- The Washington Times - Wednesday, December 3, 2008

Major business groups and local officials whose communities depend on the auto industry Tuesday joined the Big Three automakers in a major lobbying blitz to pry tens of billions of dollars in federal aid from a reluctant Congress.

Rallies were held, letters to lawmakers were sent and labor leaders called publicly for assistance as the heads of General Motors Corp., Ford Motor Co. and Chrysler LLC presented detailed plans on how they would use the bailout funds.

All warned of the dire consequences of inaction.

GM, in its submission, insisted that it needed $4 billion by the end of the year just to survive, part of an $18 billion aid request.

“Absent such assistance, the company will default in the near term, very likely precipitating a total collapse of the domestic industry,” the nation’s largest automaker said.

With Ford and Chrysler seeking a combined $16 billion in aid and lines of credit, the nominal cost of the industry bailout is already shooting past the original $25 billion discussed last month.

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The chief executives pledged major new investments if they get the loans they are seeking, and they promised to keep their corporate jets parked back home in Detroit when they arrive in Washington late this week. Two of the CEOs said they would travel to the nation’s capital via domestic-made hybrid cars to show they had learned from their public relations mistakes.

Major U.S. business lobbies, including the U.S. Chamber of Commerce, the Financial Services Roundtable and the National Association of Manufacturers, are supporting the industry’s case, as are the United Auto Workers and other labor unions closely tied to Detroit’s success.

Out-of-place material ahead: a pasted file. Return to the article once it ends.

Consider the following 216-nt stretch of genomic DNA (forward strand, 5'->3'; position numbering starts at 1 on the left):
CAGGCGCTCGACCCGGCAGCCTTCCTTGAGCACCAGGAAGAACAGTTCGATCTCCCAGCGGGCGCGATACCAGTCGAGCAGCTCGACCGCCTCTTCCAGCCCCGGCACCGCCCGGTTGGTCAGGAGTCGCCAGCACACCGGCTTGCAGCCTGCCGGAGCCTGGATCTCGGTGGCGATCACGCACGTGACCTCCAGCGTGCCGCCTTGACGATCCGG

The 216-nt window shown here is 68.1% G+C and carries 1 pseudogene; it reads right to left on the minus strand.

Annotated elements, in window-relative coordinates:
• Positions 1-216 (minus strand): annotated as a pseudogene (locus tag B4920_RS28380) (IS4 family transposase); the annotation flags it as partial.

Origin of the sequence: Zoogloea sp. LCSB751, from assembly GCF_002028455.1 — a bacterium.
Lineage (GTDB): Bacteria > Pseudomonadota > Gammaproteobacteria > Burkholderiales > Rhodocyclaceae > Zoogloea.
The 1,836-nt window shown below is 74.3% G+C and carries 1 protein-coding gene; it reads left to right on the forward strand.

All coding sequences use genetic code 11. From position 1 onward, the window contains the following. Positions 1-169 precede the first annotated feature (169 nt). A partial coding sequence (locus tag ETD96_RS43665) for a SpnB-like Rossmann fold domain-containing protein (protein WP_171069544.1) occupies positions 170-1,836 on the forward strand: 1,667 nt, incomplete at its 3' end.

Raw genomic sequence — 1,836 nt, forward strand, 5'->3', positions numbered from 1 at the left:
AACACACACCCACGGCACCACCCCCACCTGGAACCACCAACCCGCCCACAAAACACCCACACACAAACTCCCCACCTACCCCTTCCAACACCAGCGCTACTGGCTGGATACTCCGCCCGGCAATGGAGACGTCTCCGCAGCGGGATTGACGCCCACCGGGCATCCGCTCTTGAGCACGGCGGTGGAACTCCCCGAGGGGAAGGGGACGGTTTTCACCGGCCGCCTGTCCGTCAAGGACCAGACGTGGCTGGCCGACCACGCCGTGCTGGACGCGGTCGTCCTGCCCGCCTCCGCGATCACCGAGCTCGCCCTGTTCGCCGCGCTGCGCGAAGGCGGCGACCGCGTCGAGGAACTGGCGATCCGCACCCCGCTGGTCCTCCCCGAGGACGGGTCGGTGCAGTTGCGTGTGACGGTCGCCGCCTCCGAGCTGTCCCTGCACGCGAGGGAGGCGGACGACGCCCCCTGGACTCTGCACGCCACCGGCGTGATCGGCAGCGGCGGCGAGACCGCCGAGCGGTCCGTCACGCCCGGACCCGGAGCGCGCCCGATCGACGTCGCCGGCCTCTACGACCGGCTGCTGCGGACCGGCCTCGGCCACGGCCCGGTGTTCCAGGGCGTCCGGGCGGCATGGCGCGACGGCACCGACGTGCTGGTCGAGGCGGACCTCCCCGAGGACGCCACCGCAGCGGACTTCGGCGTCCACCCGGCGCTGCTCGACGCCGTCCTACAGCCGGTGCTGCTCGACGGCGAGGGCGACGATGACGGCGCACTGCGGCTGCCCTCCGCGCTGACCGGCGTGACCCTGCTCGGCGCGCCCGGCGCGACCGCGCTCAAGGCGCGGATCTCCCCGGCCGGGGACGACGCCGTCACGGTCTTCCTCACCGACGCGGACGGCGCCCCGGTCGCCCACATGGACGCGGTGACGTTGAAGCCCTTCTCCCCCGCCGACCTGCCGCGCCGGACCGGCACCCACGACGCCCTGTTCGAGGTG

An industry support group billing itself as the “Engine of Democracy” announced plans for a Capitol Hill rally later this week with representatives from every state and the District in support of the bailout, in an attempt to dramatize the broad impact of a failure of any of the major U.S. auto firms.

At a rally in Baltimore on Tuesday, Chrysler President Jim Press met with 50 Maryland Port Authority employees and state officials to discuss the company’s impact on the local economy. The privately held Chrysler is the port’s largest exporter.

“The message is about jobs, and preserving our way of life, preserving manufacturing and the essence of adding value. What we now need to do is make sure this is heard in Washington, so those making the decisions can respond to the public will and not make this become a logjam in politics but allow us to resurrect our industry,” Mr. Press said.

Chrysler’s corporate Web site links to a lobbying effort by the company to win congressional approval for the company’s plea.

“We are going to need the help of our employees, suppliers and dealers to communicate the urgency of our request,” the site says.

Despite major price cuts and sales incentives, each of the Big Three on Tuesday revealed sharp sales drops in November. Total sales declined by 31 percent for Ford, 41 percent for GM and 47 percent for Chrysler compared with November 2007.

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